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Clin Microbiol Infect. 2007 Aug;13(8):770-6. Epub 2007 May 14.

Characteristics and regional variations of group D streptococcal endocarditis in France.

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1
Service de Maladies Infectieuses et Tropicales, CHU de Besançon, France, and University General Hospital Attikon, Athens, Greece.

Abstract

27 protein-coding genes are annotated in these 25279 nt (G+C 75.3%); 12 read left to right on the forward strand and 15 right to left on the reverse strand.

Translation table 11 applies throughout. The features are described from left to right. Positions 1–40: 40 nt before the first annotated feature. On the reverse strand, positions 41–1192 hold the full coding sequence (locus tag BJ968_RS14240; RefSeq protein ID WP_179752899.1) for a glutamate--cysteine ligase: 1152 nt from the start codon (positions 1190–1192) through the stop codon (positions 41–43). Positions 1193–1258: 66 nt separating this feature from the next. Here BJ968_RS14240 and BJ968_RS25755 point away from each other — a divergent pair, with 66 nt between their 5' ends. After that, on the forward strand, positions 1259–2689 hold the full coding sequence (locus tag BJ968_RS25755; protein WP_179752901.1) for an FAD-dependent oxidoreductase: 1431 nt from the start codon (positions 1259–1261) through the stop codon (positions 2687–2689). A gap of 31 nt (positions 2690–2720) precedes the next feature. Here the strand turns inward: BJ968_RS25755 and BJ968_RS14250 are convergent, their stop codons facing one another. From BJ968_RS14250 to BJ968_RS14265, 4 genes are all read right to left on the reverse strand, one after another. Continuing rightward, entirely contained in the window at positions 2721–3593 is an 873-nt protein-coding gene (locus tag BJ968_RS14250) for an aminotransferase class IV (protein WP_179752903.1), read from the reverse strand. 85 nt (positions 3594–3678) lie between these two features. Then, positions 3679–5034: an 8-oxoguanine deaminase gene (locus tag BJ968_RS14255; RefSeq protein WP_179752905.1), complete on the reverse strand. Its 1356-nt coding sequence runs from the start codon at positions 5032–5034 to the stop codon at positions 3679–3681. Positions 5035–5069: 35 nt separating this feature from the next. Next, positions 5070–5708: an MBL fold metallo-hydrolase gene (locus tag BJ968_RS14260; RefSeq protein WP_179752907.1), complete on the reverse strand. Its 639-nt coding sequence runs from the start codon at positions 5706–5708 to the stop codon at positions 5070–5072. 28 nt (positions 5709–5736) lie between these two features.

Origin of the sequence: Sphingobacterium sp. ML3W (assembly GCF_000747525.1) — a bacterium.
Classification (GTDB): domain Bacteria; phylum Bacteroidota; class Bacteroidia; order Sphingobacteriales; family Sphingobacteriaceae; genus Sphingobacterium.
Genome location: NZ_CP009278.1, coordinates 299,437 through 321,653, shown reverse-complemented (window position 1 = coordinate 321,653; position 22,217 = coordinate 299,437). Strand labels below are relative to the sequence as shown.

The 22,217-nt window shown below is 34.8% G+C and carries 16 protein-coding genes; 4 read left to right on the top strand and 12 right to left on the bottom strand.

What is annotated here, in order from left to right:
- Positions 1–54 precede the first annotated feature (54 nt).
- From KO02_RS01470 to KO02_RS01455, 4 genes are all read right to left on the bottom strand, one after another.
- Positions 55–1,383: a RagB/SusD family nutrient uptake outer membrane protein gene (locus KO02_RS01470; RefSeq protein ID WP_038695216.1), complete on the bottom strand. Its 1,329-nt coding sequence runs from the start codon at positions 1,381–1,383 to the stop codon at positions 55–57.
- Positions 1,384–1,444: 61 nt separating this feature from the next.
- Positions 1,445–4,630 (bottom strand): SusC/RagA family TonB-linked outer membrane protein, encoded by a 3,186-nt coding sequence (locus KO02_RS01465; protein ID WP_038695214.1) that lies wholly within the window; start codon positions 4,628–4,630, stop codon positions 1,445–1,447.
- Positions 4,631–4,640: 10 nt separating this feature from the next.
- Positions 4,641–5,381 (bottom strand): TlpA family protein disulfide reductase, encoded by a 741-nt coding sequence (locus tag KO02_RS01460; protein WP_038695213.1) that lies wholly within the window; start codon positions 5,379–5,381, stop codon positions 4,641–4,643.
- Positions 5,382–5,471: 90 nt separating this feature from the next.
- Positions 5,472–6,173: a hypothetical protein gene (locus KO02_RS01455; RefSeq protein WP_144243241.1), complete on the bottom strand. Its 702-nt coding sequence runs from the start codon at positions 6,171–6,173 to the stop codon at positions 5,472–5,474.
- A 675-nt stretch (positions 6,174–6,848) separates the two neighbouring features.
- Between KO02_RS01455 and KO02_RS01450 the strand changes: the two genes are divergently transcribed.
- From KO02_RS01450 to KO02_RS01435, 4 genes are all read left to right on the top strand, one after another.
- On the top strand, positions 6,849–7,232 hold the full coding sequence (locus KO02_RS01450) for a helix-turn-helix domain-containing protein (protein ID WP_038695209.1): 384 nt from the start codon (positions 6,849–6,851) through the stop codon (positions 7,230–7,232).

The proportion of infective endocarditis (IE) caused by group D streptococci (GDS; formerly Streptococcus bovis) increased markedly in France, to account for 25% of all cases of IE by 1999. In an attempt to explain this phenomenon, a comparative analysis of GDS and oral streptococci (OS) causing IE was performed. This study was based on data collected from a large cross-sectional population-based survey that was conducted in 1999. In total, 559 cases of definite IE were recorded, of which 142 involved GDS and 79 involved OS. Patients with GDS IE were older (62.7 vs. 56.6 years, p 0.01) and had a history of valve disease less frequently than did patients with OS IE (33.8% vs. 67.1%, p <0.0001). At-risk procedures for IE were performed less frequently in patients with GDS than in patients with OS (14.8% vs. 24.1%, p 0.08), but co-morbidities were more frequent in the GDS group (59.9% vs. 32.9%, p 0.0001). Diabetes, colon diseases and cirrhosis were also more frequent in the GDS group (p 0.006, p <0.0001 and p 0.08, respectively). Rural residents accounted for 31.0% of the GDS group, but for only 15.2% of the OS group (p 0.001). Likewise, the proportion of GDS IE was higher in regions with mixed (urban and rural) populations (Franche-Comté 81.8%, Marne 68.7%, Lorraine 70.3% and Rhône-Alpes 65.3%) than in exclusively urban regions (Paris and Ile de France 58.0%). Further investigations are required to elucidate the link in France between the incidence of GDS IE, rural residency and nutritional factors.

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